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Mortality, Fertility, Education and Capital Accumulation in a Simple OLG Economy

  • Alexander Ludwig

    ()

  • Edgar Vogel

    ()

    (Munich Center for the Economics of Aging (MEA))

We develop a simple overlapping generations model to analytically show that population aging leads to increased educational efforts through a general equilibrium effect. The key mechanism at work in the model is that scarcity of raw labor increases the rate of return to human capital relative to physical capital. While a reduction in the birth rate is shown to unambiguously increase educational efforts, increases in the survival rate have ambiguous effects. Falling birth rates unambiguously increase capital per worker while the effects of rising survival rates are ambiguous. When evaluating our model using a calibrated version we find that education always in- creases if life expectancy rises but the effect on the capital stock is still ambiguous and depends on the parameters of the model. We conclude that our model is a useful laboratory to highlight the various potentially offsetting effects at work in models with endogenous education and overlapping generations which is key for understanding the magnitudes of results of applied quantitative general equilibrium analyses employing such a framework.

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Paper provided by Munich Center for the Economics of Aging (MEA) at the Max Planck Institute for Social Law and Social Policy in its series MEA discussion paper series with number 09179.

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Date of creation: 20 Apr 2009
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Handle: RePEc:mea:meawpa:09179
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  1. Gary D. Hansen & Selahattin Imrohoroglu, 2006. "Consumption Over the Life Cycle: The Role of Annuities," NBER Working Papers 12341, National Bureau of Economic Research, Inc.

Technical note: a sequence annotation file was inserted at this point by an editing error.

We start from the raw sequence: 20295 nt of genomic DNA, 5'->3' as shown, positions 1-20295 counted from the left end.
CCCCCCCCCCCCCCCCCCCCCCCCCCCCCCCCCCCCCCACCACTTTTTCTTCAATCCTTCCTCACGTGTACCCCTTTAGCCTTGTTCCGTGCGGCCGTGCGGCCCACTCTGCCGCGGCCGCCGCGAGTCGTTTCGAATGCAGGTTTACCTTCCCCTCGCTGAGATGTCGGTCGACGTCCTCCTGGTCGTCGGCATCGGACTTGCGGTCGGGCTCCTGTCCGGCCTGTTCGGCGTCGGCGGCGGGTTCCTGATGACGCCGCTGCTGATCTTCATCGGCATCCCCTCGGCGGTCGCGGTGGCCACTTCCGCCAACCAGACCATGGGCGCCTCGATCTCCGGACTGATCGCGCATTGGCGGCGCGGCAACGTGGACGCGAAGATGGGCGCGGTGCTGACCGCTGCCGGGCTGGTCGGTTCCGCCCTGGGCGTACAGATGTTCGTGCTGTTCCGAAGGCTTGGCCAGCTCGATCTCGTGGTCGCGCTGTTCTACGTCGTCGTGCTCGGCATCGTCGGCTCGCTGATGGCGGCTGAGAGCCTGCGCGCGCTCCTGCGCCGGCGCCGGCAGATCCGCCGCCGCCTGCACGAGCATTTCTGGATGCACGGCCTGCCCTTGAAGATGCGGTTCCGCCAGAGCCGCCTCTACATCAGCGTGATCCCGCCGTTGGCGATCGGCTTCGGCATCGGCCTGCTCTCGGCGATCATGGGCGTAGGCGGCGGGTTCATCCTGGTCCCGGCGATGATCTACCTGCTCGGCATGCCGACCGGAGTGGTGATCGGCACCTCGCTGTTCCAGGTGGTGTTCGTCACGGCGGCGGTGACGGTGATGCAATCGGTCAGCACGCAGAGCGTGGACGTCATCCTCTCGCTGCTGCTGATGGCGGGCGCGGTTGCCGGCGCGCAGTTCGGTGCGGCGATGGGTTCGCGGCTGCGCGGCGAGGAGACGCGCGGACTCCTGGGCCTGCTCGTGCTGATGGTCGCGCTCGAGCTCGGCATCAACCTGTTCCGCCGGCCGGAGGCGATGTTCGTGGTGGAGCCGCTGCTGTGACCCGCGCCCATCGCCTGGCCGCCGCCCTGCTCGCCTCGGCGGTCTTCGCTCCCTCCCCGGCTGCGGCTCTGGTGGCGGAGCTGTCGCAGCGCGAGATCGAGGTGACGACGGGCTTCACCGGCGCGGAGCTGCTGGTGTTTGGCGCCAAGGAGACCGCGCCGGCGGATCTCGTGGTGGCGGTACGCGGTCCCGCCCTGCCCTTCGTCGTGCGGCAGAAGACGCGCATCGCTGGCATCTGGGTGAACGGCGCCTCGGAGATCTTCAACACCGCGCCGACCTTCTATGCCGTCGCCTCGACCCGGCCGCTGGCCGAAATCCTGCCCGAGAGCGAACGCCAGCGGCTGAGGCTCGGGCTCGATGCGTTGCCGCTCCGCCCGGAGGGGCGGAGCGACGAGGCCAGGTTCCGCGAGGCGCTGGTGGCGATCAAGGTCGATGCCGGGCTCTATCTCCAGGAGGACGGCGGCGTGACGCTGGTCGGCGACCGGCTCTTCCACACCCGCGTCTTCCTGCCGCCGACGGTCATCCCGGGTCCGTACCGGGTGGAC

2. David M. Cutler & Angus S. Deaton & Adriana Lleras-Muney, 2006. "The Determinants of Mortality," NBER Working Papers 11963, National Bureau of Economic Research, Inc.
  3. Boucekkine, Raouf & de la Croix, David & Licandro, Omar, 2000. "Vintage Human Capital, Demographic Trends and Endogenous Growth," Discussion Papers (IRES - Institut de Recherches Economiques et Sociales) 2000007, Université catholique de Louvain, Institut de Recherches Economiques et Sociales (IRES).
  4. Fougere, Maxime & Merette, Marcel, 1999. "Population ageing and economic growth in seven OECD countries," Economic Modelling, Elsevier, vol. 16(3), pages 411-427, August.
  5. Zhang, Junsen & Zhang, Jie & Lee, Ronald, 2001. "Mortality decline and long-run economic growth," Journal of Public Economics, Elsevier, vol. 80(3), pages 485-507, June.
  6. Kalemli-Ozcan, Sebnem & Ryder, Harl E. & Weil, David N., 2000. "Mortality decline, human capital investment, and economic growth," Journal of Development Economics, Elsevier, vol. 62(1), pages 1-23, June.
  7. Martin Browning & Lars Peter Hansen & James J. Heckman, 1999. "Micro Data and General Equilibrium Models," Discussion Papers 99-10, University of Copenhagen. Department of Economics.
  8. Ludwig, Alexander & Schelkle, Thomas & Vogel, Edgar, 2010. "Demographic Change, Human Capital and Welfare," MEA discussion paper series 10196, Munich Center for the Economics of Aging (MEA) at the Max Planck Institute for Social Law and Social Policy.
  9. Heijdra, Ben J. & Romp, Ward E., 2009. "Human capital formation and macroeconomic performance in an ageing small open economy," Journal of Economic Dynamics and Control, Elsevier, vol. 33(3), pages 725-744, March.
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